Tuesday, March 24, 2009

Thunder Bay Welcomes Porter Airlines

One of our best tourism assets is the Thunder Bay International Airport Authority (http://www.tbairport.on.ca/). Of all Northern Ontario communities, Thunder Bay has the best airlift capacity, giving us an edge in promoting tourism, particularly the conference and sport segment. That asset is about to become even better with the recent announcment that Porter Airlines (http://www.flyporter.com/) will begin offering daily service between Thunder Bay and Toronto Island Airport starting June 26. Porter has announced three flights daily during the week and twice daily on weekends.
This addition is important on a number of different levels. Porter has a reputation of serving major financial and cultural centers including Toronto, Montreal, Ottawa, New York, Chicago and Halifax. Being aligned with these cities through the common bond of Porter has fantastic potential to open up new markets. Just being in the same league with these other centers raises the profile of our fine city. This also extends our airlift capacity. Any one of us who flys in and out of the city knows exactly how full the aircraft are at the present time. Those who see this as the pie being split into more smaller slices could be accused of looking at the situation myopticly. We have a chance to grow the pie bigger, and ensure everyone benefits but it will take a collective efforts of all of us in the industry to grow the pie through innovative partnerships.

Porter will fill a niche and provide more options. I priced out one way Thunder Bay to Toronto fares today on their website and at $155 each way pre taxes and fees, its competitive and offers good value. In my travels, I rotate around all of the airlines. and while I secretly have my favorite, the service and reliability across the board is pretty standard....and pretty good. I'm looking forward to adding Porter to my rotation.

I was at Seatrade Cruise Shipping Miami a week ago when I read the Porter news on my Blackberry and I have to say, the buzz within our conference delegation was immediate. In the context of the conference group, we discussed how Porter can be a marketing tool to attract high end expedition cruise ships to use Thunder Bay as a terminal to Lake Superior adventures, reaching large motivated cruise travel markets in some of North America's biggest centers. I have been getting emails from tourism colleagues across the continent this week about the Porter development. Good news travels fast and the industry recognizes what this means for our future.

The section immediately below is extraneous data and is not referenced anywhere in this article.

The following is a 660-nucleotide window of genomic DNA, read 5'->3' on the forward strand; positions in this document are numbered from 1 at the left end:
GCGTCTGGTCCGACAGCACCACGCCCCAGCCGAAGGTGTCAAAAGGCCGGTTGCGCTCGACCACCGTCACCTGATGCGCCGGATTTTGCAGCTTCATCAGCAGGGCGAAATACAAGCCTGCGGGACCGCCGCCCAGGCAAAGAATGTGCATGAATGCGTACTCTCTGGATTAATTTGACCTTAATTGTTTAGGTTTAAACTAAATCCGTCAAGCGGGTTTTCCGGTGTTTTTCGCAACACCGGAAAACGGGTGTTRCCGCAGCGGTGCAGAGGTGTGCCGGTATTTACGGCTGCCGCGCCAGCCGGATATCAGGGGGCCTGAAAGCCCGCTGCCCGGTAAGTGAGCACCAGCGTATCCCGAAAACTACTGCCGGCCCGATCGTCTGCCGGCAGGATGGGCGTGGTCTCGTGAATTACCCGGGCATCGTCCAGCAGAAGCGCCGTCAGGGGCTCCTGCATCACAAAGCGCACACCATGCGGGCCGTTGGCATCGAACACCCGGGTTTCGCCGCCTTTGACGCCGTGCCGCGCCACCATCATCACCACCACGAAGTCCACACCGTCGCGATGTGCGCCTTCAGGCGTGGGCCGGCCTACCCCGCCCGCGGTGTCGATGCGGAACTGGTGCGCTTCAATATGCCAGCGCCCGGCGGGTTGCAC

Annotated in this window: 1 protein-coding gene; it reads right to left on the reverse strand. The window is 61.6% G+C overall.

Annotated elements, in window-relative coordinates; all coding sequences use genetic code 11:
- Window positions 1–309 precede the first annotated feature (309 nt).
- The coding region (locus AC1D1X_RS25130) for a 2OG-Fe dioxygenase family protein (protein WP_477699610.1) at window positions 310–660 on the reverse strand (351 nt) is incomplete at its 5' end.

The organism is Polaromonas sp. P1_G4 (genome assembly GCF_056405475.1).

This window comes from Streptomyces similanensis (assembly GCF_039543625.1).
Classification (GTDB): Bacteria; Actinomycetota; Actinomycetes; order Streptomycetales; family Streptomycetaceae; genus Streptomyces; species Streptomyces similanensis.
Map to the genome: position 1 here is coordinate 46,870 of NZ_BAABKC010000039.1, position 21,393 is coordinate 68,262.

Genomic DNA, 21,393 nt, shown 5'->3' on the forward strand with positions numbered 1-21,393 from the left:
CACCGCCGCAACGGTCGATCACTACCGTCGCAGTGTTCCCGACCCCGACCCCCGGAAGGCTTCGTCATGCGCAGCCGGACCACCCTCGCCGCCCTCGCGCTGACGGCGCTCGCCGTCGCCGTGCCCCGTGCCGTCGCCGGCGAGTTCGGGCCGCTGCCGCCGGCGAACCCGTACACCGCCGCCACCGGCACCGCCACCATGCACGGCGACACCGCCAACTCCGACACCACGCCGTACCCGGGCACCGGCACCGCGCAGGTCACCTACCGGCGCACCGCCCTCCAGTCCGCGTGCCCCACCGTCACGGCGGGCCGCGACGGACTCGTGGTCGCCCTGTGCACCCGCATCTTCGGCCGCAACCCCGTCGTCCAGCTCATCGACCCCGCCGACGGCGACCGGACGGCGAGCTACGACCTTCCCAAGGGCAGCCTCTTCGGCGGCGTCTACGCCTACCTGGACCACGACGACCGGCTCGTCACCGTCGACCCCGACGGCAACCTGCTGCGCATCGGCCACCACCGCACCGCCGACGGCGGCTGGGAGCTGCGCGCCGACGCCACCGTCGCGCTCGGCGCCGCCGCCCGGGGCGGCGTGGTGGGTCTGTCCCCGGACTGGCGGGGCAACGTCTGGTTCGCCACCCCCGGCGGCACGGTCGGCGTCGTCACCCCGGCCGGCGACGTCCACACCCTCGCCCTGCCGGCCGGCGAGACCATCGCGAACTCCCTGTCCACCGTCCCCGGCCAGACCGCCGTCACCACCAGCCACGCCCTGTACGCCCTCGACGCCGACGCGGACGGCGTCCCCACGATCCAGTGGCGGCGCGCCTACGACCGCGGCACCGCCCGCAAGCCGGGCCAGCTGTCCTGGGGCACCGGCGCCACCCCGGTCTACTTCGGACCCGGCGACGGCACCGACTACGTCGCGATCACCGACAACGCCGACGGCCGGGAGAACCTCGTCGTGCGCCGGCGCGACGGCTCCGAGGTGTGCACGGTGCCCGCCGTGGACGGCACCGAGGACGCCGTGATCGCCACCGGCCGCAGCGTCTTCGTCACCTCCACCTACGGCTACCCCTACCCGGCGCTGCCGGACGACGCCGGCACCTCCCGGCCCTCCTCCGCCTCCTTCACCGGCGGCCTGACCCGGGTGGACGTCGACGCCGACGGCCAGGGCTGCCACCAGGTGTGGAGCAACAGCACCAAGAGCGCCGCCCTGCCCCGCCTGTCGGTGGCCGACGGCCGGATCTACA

Porter will also provide new opportunities for the mining and health care segments in downtown Toronto to get here more efficiently but it also can open up the affluent business and outdoor markets in Chicago and New York. Thunder Bay now stengthen's its position as a regional center and gateway to the outdoors and marketing to the affluent anglers, kayakers and wilderness enthusiests in these large markets can bode well for us with the right partnerships and tactical programs.

Having Ontario's third busiest airport means we are also well served by a number of international and regional carriers. Recent developments on the landscape with some of them will bode well for us as well. Air Canada Jazz (http://www.aircanada.com/), Westjet (http://www.westjet.com/)and Northwest (http://www.nwa.com/) connect us to the rest of the world effortlessly. Bearskin (http://www.bearskinairlines.com/) and Wasaya (http://www.wasaya.com/) are important regional carriers that support Thunder Bay's reputation as a regional hub for mining, government, First Nation, health sciences and education segments. The Northwest/Delta merger could open up new markets as will the code share agreement recently announced between Westjet and Southwest Airlines (http://www.southwest.com/)

As part of our shift to experience based marketing campaigns that target North America's largest travel segment - the outdoor adventure seeker- these developments across all of the airlines will help us reach those avid markets farther afield. We've seen increased interest from California, Florida and Texas, states that swelter in the summer months. We potentially could be capitalizing on our comfortable summer temperatures and abundant wilderness as well as targeting key health sciences, mining, education and sport tourism traffic selectively. Building editorial relationships with the airline's inflight and web based travel magazines allows us to reach new consumers easily and in a controlled way. Afterall most of us flip through the inflight magazine while we fly. It all starts with building awareness, than buzz, than making Thunder Bay a name people hear so often, they just have to visit.

What it really comes down to is looking at the opportunities that exist around us and developing new ways to capitalize on new markets. We need not look much further than our air partners to identify potential new economic developments. Welcome to Thunder Bay, Porter Airlines! We're looking forward to working with you.

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